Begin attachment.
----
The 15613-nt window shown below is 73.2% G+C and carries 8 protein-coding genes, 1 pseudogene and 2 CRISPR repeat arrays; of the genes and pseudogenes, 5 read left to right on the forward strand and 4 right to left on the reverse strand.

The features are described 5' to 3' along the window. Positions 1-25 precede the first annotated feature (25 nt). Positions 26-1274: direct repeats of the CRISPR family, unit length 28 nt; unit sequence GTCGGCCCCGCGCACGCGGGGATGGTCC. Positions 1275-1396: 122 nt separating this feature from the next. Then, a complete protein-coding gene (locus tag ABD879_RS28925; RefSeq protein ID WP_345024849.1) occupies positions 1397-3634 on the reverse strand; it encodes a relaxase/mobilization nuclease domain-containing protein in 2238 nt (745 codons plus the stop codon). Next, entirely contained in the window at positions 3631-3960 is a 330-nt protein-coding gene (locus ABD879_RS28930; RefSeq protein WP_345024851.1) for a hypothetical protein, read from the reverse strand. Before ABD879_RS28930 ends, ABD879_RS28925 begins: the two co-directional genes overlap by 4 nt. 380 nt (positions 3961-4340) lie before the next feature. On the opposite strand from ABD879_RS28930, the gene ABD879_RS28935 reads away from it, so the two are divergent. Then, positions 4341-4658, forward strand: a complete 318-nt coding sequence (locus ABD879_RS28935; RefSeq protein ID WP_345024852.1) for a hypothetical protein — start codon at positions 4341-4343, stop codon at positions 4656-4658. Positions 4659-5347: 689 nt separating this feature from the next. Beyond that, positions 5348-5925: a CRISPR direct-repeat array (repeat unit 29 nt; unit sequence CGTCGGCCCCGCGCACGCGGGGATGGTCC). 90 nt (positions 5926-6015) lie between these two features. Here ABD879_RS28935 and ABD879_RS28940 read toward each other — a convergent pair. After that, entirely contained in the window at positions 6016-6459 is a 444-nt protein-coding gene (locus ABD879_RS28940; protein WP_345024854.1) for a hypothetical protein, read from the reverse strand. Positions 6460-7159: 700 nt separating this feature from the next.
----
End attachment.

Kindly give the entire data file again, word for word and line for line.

The 15613-nt window shown below is 73.2% G+C and carries 8 protein-coding genes, 1 pseudogene and 2 CRISPR repeat arrays; of the genes and pseudogenes, 5 read left to right on the forward strand and 4 right to left on the reverse strand.

The features are described 5' to 3' along the window. Positions 1-25 precede the first annotated feature (25 nt). Positions 26-1274: direct repeats of the CRISPR family, unit length 28 nt; unit sequence GTCGGCCCCGCGCACGCGGGGATGGTCC. Positions 1275-1396: 122 nt separating this feature from the next. Then, a complete protein-coding gene (locus tag ABD879_RS28925; RefSeq protein ID WP_345024849.1) occupies positions 1397-3634 on the reverse strand; it encodes a relaxase/mobilization nuclease domain-containing protein in 2238 nt (745 codons plus the stop codon). Next, entirely contained in the window at positions 3631-3960 is a 330-nt protein-coding gene (locus ABD879_RS28930; RefSeq protein WP_345024851.1) for a hypothetical protein, read from the reverse strand. Before ABD879_RS28930 ends, ABD879_RS28925 begins: the two co-directional genes overlap by 4 nt. 380 nt (positions 3961-4340) lie before the next feature. On the opposite strand from ABD879_RS28930, the gene ABD879_RS28935 reads away from it, so the two are divergent. Then, positions 4341-4658, forward strand: a complete 318-nt coding sequence (locus ABD879_RS28935; RefSeq protein ID WP_345024852.1) for a hypothetical protein — start codon at positions 4341-4343, stop codon at positions 4656-4658. Positions 4659-5347: 689 nt separating this feature from the next. Beyond that, positions 5348-5925: a CRISPR direct-repeat array (repeat unit 29 nt; unit sequence CGTCGGCCCCGCGCACGCGGGGATGGTCC). 90 nt (positions 5926-6015) lie between these two features. Here ABD879_RS28935 and ABD879_RS28940 read toward each other — a convergent pair. After that, entirely contained in the window at positions 6016-6459 is a 444-nt protein-coding gene (locus ABD879_RS28940; protein WP_345024854.1) for a hypothetical protein, read from the reverse strand. Positions 6460-7159: 700 nt separating this feature from the next.